Many variables affect a person’s risk for developing cancer. Lifestyle choices like the foods a person eats and how much that person exercises can go a long way toward reducing cancer risk. However, certain risk factors for cancer, including race and ethnicity, are beyond individuals’ control.

The relationship between race and ethnicity and cancer risk is complex. Though genetics are a significant factor in that relationship, socioeconomic factors, which are not uniformly applicable to all individuals of a certain race or ethnicity, also figure into the equation. For example, the MD Anderson Cancer Center (MDACC) notes that education and income level, access to health insurance, and access to routine medical screening and services can affect an individual’s cancer risk. So, while the risk for lung cancer may be especially high among African American males without access to routine medical screening and services, it is not necessarily as high for African American males who have access to such services.

Cultural factors also must be considered when discussing the potential link between race and ethnicity and cancer risk. The MDACC notes that cultural factors can involve practices and beliefs that are prevalent within certain communities. Those beliefs and practices, which can include eating certain foods, may increase or decrease a person’s risk for certain cancers. But again, simply because a person identifies with a certain race or ethnicity does not mean that individual adheres to all of the cultural practices associated with those communities. Individuals who do adhere to practices, such as consuming a diet that includes lots of ethnic foods, may want to speak with their physicians about the potential that such a diet, and other cultural practices, could increase their cancer risk.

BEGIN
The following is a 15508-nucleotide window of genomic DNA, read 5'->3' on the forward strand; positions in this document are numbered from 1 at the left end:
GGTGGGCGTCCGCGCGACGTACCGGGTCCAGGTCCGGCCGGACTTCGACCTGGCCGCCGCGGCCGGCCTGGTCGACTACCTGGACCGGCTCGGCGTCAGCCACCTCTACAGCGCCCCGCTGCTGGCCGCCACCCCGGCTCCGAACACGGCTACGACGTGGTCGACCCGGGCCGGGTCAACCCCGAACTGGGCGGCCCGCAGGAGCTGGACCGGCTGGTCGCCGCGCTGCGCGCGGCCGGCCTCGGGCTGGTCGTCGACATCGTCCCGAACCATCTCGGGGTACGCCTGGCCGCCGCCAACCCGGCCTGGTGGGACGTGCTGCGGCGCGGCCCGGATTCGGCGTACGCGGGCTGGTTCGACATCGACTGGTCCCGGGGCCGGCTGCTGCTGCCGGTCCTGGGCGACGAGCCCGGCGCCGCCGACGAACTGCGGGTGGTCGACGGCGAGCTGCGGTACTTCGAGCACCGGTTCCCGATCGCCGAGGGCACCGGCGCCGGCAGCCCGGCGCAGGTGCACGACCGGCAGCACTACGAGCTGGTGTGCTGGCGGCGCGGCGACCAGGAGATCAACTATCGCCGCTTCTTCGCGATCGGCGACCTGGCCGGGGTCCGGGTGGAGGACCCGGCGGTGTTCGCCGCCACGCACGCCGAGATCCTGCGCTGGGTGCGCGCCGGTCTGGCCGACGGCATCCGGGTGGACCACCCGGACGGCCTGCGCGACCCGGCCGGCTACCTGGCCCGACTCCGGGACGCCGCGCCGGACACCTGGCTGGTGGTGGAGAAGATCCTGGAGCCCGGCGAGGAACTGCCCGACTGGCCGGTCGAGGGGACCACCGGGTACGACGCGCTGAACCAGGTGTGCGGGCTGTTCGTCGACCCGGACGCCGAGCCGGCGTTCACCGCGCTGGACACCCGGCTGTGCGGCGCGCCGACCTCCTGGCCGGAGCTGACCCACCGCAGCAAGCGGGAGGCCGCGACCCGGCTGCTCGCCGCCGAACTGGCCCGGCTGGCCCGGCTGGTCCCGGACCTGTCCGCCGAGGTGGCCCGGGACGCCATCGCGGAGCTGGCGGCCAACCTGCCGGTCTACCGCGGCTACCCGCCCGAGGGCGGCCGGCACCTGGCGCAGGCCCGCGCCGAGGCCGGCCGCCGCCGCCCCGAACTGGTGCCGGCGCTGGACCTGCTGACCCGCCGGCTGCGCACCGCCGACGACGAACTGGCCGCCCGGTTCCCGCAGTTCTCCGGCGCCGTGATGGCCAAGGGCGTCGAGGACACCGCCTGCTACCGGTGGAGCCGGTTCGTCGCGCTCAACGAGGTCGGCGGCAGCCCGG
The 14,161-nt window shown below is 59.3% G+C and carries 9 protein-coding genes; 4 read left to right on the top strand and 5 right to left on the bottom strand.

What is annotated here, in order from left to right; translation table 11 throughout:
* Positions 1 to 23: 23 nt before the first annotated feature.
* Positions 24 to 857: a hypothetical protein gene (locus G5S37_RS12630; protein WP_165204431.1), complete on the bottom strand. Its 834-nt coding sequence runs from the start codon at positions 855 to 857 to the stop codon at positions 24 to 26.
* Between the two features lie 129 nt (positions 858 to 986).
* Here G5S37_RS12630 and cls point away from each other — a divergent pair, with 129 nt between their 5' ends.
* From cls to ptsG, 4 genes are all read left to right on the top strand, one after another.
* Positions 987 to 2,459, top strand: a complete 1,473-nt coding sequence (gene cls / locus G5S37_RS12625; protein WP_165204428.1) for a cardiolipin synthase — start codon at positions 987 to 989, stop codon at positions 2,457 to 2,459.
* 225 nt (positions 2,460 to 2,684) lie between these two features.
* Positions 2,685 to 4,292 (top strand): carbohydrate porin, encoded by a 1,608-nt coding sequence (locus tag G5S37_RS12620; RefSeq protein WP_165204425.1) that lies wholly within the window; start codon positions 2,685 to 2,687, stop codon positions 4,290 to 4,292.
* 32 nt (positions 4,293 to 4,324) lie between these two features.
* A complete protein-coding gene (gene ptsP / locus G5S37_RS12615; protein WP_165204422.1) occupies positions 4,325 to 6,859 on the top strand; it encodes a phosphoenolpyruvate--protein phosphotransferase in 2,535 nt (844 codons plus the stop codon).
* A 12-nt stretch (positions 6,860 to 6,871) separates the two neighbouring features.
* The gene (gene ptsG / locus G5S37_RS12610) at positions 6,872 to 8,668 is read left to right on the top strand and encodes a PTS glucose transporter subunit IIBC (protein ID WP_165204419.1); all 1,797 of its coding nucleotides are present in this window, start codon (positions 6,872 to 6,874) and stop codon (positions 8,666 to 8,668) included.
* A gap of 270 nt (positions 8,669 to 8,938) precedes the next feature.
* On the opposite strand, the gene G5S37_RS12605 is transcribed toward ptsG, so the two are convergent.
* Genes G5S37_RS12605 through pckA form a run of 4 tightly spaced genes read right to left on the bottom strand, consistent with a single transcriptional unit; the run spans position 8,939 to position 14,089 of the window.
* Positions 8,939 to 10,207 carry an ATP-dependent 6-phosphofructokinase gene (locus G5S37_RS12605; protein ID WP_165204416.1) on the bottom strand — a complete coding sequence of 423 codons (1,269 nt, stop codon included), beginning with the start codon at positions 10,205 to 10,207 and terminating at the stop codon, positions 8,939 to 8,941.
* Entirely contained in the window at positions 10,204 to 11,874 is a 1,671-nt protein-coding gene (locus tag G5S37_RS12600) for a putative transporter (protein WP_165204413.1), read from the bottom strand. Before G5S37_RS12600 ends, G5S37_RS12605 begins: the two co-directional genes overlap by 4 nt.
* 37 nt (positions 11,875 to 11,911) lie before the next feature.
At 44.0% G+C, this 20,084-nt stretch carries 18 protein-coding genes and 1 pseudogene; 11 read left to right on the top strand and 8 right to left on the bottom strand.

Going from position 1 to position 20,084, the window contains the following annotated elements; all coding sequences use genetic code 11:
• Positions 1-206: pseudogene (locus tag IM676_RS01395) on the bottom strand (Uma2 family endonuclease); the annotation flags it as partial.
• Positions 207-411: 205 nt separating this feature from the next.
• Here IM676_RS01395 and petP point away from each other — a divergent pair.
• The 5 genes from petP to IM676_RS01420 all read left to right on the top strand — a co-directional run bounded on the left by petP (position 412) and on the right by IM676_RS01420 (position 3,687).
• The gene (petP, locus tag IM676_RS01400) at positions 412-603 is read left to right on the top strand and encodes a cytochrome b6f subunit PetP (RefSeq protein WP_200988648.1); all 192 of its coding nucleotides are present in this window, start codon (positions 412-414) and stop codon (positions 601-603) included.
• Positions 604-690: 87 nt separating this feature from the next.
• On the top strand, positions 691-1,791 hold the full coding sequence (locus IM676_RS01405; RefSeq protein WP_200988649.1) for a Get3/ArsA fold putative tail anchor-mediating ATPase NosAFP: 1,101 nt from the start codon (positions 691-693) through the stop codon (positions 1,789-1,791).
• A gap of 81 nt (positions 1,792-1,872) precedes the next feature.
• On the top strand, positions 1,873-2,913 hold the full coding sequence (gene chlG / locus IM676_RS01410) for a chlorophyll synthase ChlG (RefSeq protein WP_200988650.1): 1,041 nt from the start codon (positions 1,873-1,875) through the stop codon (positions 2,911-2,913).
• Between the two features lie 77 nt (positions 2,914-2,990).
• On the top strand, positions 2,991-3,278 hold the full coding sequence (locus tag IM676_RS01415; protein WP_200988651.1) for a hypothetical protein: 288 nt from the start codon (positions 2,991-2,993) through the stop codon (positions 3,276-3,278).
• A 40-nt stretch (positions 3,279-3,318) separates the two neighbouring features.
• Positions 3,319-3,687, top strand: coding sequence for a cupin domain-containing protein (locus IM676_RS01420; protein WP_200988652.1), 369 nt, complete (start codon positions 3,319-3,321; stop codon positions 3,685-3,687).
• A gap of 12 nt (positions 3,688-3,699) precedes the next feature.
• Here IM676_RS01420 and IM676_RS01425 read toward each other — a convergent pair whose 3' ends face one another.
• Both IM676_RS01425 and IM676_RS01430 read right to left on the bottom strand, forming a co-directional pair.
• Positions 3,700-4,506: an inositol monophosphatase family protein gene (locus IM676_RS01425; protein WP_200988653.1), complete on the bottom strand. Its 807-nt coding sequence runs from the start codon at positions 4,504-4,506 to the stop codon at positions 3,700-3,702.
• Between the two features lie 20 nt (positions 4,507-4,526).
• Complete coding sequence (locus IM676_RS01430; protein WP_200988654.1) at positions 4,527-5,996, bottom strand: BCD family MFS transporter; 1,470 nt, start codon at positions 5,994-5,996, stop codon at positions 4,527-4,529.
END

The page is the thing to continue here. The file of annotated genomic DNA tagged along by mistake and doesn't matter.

The complicated relationship between race and ethnicity and cancer risk makes it difficult to say individuals of certain racial and ethnic backgrounds are definitively at higher risk of developing certain forms of the disease. However, the National Cancer Institute and the American Cancer Society report that incidence rates for the three most common types of cancer (lung, prostate and breast) are highest among certain ethnic groups.

  • Lung cancer: Both the incidence and death rates for lung cancer are highest among African American males.
  • Prostate cancer: Prostate cancer death and incidence rates are highest among African American males.
  • Breast cancer: Incidence rates for breast cancer are highest among White, non-Hispanic women. The death rate for breast cancer is highest among African American women.

Recognizing the relationship between race and ethnicity and cancer risk is important. The American Cancer Society estimates that more than half of all cancer deaths could be prevented with proper routine screening. The National Cancer Institute says cancer survival rates are at an all-time high and that cancer-related deaths continue to decline due to treatment advances and prevention awareness efforts. Getting screened regularly can assist with diagnosing breast, colorectal (colon), lung and prostate cancers early, when these cancers are more easily treated. Learn more, and view office and mobile locations at, or call 716-631-2500.